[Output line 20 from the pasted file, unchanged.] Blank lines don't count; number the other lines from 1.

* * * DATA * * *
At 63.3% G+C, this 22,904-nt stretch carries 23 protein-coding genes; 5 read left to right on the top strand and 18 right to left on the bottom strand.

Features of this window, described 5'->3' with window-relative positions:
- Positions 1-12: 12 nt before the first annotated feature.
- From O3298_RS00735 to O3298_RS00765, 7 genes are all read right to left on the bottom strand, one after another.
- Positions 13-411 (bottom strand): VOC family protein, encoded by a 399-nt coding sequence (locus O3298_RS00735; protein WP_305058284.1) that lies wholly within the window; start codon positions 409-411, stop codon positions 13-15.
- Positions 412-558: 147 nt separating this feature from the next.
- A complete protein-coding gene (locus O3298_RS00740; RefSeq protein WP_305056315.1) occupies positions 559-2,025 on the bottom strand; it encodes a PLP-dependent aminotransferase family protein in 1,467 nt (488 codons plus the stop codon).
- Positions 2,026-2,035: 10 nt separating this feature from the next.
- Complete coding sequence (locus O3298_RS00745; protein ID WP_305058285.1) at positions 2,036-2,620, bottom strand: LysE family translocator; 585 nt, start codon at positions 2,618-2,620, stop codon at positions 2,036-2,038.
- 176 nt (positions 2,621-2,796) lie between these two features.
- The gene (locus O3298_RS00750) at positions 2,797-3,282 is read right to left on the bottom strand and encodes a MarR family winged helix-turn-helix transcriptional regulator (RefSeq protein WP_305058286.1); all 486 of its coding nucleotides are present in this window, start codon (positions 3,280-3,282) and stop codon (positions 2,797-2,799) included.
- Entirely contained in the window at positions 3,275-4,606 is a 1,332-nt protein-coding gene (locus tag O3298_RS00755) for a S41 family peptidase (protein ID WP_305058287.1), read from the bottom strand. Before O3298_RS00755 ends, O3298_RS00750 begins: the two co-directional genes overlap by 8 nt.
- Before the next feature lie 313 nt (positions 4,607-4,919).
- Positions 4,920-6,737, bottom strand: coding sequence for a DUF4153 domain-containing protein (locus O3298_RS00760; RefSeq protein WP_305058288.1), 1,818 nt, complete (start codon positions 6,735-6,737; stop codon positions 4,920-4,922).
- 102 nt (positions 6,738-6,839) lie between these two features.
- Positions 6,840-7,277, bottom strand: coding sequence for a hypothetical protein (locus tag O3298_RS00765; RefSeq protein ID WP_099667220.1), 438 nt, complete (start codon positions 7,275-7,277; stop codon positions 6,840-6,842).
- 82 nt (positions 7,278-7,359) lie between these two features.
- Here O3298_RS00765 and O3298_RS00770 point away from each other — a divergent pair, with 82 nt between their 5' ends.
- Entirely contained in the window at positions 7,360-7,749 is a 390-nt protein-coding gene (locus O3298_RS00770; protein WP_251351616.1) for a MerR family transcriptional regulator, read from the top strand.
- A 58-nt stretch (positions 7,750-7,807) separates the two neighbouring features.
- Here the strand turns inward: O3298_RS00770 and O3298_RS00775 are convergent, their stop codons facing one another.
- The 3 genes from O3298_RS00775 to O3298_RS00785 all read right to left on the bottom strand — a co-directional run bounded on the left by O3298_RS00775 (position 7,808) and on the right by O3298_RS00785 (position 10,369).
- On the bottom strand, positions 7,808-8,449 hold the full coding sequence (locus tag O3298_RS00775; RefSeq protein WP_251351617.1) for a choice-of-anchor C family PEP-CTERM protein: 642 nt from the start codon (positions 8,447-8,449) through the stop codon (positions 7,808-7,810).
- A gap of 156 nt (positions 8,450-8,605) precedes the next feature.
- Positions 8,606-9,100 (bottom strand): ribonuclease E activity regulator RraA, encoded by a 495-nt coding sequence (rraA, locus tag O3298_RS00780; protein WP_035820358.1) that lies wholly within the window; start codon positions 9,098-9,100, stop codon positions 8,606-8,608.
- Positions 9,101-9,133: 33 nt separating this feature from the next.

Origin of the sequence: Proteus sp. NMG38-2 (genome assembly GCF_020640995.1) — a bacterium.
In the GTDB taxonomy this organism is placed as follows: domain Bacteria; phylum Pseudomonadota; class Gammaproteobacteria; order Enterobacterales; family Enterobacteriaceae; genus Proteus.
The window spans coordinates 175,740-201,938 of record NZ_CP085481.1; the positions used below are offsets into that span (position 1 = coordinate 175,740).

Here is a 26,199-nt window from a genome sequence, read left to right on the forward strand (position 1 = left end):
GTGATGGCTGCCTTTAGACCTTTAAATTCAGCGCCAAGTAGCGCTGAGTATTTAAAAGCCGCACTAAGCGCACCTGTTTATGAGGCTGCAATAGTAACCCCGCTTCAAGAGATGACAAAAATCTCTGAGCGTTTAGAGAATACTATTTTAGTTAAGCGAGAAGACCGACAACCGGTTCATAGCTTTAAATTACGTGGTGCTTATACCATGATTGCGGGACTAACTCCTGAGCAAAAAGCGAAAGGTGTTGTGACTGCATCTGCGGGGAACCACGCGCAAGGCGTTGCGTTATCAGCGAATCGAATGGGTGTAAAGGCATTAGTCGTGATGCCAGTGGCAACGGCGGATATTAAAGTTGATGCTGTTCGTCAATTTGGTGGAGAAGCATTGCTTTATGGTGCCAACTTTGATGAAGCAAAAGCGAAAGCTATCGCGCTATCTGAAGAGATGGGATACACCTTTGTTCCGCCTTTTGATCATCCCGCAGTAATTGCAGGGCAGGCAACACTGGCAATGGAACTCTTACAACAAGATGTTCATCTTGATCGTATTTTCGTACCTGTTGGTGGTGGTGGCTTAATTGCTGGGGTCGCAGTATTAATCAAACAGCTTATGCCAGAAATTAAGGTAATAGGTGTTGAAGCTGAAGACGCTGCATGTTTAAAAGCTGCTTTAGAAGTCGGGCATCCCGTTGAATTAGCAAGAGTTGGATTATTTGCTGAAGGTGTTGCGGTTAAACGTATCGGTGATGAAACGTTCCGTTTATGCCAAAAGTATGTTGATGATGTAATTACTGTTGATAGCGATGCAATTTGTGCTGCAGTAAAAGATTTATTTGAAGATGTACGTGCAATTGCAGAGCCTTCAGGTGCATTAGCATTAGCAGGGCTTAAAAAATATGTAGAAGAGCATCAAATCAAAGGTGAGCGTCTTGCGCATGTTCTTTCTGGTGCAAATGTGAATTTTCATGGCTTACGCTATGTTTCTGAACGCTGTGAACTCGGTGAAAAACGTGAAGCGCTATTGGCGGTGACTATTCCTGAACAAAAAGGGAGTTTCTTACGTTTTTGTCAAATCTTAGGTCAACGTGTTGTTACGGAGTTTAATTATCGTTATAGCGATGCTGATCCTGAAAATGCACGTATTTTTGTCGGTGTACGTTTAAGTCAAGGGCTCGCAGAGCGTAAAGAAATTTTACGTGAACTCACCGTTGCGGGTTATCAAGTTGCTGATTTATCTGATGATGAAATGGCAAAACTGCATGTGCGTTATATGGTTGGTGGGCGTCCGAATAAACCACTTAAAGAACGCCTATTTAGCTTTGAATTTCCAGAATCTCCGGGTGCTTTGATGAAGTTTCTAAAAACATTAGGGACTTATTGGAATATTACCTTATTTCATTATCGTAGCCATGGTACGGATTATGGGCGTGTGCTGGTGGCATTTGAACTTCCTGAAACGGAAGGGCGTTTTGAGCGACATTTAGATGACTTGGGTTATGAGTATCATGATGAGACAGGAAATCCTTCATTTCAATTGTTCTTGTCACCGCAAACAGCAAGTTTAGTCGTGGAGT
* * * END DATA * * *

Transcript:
- A 58-nt stretch (positions 7,750-7,807) separates the two neighbouring features.